By Robeel Haq
With the growing popularity of low-cost travel in the Middle East, it seems the market is a hive of activity at the moment
With the growing popularity of low-cost travel in the Middle East, it seems the market is a hive of activity at the moment. According to research by YouGov Siraj, two-thirds of leisure travellers (67%) and three-in-five business travellers (58%) expect to travel more on LCCs in the next year. In contrast, only about one-in-eight (13%) leisure travellers and one-in-five business travellers (19%) say they are less likely to use LCCs this year.
It’s little wonder, therefore, that the likes of Qatar Airways and Royal Jordanian are both considering the future prospect of launching a budget subsidiary. But what are the existing low cost carriers doing to prepare for this growth? A lot, it seems. One of the region’s leading players, Air Arabia, will cement its market position with the opening of a Jordan hub in the summer, while its network will be expanded from 67 to 75 destinations by the end of this year. Speaking at a recent conference in Dubai, the airline’s CEO Adel Ali also confirmed to our reporters that six Airbus A320s will be delivered in 2011.
Not to be left behind, FlyDubai also started the year with a bang, after commencing its first flights to Bangladesh last month – its 30th destination being Chittagong. “2011 is going to be a year in which we experience many more occasions to celebrate as we continue our growth,” we were told by chief operating officer Hamad Obaidalla.
And then there’s RAK Airways, the youngest member of this gang. The airline has a troubled past – senior management have come and gone, while operations were also suspended for over a year – but after interviewing the latest chief executive officer, Omar Jahameh, it seems RAK Airways is finally on track with its business model. Although there’s a slight twist in the story. While tickets are being offered from as little as AED10, Jahameh is adamant that the business will not compete with Air Arabia and FlyDubai. Neither will it take on the might of Emirates and Etihad. “We’ve taken the middle ground, between the two models,” he told me.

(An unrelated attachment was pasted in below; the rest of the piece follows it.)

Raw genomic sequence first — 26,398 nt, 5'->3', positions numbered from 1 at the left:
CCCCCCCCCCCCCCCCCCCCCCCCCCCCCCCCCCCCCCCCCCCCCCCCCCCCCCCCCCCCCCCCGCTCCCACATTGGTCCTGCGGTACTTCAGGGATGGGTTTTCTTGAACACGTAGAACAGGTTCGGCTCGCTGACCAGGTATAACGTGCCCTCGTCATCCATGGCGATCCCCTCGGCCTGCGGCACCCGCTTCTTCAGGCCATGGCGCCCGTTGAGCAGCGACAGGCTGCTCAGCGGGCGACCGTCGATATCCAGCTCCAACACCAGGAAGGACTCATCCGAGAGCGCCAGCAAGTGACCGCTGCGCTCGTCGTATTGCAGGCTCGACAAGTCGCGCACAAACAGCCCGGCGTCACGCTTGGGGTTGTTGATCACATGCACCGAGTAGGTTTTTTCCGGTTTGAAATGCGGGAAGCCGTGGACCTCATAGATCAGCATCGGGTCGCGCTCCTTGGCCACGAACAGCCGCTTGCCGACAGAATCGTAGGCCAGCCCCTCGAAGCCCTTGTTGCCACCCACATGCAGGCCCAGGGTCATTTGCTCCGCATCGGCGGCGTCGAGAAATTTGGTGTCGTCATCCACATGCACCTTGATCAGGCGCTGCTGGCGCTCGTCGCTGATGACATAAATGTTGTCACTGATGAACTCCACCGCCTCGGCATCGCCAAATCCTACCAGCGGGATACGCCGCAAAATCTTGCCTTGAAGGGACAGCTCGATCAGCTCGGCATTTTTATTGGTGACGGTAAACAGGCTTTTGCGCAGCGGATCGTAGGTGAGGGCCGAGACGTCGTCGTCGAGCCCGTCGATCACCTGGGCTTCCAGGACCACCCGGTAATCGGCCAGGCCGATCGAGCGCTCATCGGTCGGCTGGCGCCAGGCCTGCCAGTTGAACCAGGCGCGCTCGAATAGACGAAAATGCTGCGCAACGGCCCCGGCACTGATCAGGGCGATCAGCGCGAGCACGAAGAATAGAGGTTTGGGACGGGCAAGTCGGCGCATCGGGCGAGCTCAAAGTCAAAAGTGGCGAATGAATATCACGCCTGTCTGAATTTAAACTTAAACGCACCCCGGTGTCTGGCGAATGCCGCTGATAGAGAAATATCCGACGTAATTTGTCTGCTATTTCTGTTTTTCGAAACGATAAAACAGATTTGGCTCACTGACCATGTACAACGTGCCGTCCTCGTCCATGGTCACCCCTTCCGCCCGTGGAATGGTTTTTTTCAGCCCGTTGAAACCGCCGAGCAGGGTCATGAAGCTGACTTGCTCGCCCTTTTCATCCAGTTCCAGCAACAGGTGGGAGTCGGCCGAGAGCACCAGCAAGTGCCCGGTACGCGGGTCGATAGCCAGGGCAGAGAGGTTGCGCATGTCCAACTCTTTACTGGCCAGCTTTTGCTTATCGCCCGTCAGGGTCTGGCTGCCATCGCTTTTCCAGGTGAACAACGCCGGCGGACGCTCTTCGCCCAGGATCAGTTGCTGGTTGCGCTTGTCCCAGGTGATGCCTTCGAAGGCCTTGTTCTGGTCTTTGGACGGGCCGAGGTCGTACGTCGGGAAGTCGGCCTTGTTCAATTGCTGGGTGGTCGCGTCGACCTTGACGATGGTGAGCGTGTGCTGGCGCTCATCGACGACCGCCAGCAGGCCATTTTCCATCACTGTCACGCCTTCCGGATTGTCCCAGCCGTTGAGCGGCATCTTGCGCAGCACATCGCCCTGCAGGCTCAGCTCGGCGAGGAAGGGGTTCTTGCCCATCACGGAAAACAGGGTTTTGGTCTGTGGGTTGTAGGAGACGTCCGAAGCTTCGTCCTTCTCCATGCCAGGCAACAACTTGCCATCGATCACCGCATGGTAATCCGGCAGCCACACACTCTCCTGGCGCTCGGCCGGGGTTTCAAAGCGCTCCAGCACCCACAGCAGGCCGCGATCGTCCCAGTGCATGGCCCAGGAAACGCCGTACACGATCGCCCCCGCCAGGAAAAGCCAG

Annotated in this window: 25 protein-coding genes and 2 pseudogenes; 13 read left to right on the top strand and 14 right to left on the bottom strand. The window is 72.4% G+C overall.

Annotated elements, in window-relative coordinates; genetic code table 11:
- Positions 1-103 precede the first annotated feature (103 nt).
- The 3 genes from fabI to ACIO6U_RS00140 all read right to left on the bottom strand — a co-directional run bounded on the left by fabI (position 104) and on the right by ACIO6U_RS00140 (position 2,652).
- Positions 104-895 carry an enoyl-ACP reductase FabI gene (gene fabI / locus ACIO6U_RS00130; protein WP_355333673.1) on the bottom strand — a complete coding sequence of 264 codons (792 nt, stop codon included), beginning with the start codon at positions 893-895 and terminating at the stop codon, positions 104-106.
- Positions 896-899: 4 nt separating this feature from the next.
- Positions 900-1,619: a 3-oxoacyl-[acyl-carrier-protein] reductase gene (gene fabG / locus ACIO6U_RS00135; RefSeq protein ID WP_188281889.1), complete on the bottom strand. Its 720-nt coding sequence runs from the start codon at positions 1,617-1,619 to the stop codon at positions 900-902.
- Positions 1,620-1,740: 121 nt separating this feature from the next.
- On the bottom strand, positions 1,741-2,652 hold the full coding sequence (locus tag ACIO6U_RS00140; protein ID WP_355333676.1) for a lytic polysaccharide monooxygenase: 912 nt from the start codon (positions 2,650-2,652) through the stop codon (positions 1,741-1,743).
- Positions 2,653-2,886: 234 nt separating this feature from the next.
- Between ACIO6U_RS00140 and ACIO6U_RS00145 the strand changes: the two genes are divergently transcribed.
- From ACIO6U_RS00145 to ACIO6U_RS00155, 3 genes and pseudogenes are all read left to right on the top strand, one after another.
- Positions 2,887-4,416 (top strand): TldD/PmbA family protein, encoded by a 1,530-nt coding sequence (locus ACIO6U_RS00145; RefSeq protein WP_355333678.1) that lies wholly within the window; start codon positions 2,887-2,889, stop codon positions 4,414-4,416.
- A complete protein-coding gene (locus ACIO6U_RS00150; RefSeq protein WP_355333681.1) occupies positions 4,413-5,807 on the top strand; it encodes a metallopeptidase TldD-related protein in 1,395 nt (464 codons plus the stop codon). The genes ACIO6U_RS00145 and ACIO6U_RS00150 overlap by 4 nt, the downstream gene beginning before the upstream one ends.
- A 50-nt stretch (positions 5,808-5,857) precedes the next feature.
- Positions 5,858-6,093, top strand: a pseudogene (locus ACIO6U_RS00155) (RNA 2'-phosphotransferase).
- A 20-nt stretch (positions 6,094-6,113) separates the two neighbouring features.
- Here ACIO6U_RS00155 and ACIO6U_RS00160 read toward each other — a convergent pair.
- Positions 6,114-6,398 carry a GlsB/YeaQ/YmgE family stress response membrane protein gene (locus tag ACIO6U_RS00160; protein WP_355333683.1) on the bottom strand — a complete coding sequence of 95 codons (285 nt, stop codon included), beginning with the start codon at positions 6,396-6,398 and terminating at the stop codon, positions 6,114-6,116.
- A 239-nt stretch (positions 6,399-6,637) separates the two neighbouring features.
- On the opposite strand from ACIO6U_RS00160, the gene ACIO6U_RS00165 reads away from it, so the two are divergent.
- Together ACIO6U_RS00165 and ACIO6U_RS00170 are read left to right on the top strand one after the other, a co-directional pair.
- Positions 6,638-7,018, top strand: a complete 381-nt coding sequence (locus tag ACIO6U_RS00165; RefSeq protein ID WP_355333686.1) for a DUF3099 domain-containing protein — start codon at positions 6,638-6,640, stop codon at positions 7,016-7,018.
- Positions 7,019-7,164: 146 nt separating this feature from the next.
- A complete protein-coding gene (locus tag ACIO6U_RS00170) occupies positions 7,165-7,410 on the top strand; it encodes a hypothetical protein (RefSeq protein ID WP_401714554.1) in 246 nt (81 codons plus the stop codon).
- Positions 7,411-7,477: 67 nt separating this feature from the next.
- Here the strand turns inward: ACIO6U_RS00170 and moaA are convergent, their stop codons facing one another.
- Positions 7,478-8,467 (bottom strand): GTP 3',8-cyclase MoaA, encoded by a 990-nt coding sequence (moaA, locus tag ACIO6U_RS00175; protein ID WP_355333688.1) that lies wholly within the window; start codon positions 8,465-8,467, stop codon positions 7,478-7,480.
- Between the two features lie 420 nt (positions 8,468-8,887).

This middle ground – labelled ‘high value’ by Jahameh – offers much of the perks that passengers received from full-service airlines, including hot meals and beverages, but at the prices being offered by low cost carriers.
The market response have been favourable to date, with a load factor of around 80%, so we expect a lot of people will closely be watching the airline’s performance to check whether the ‘high value’ offering has a long-term future.
Robeel Haq, is the senior group editor of Aviation Business.For all the latest transport news from the UAE and Gulf countries, follow us on Twitter and Linkedin, like us on Facebook and subscribe to our YouTube page, which is updated daily.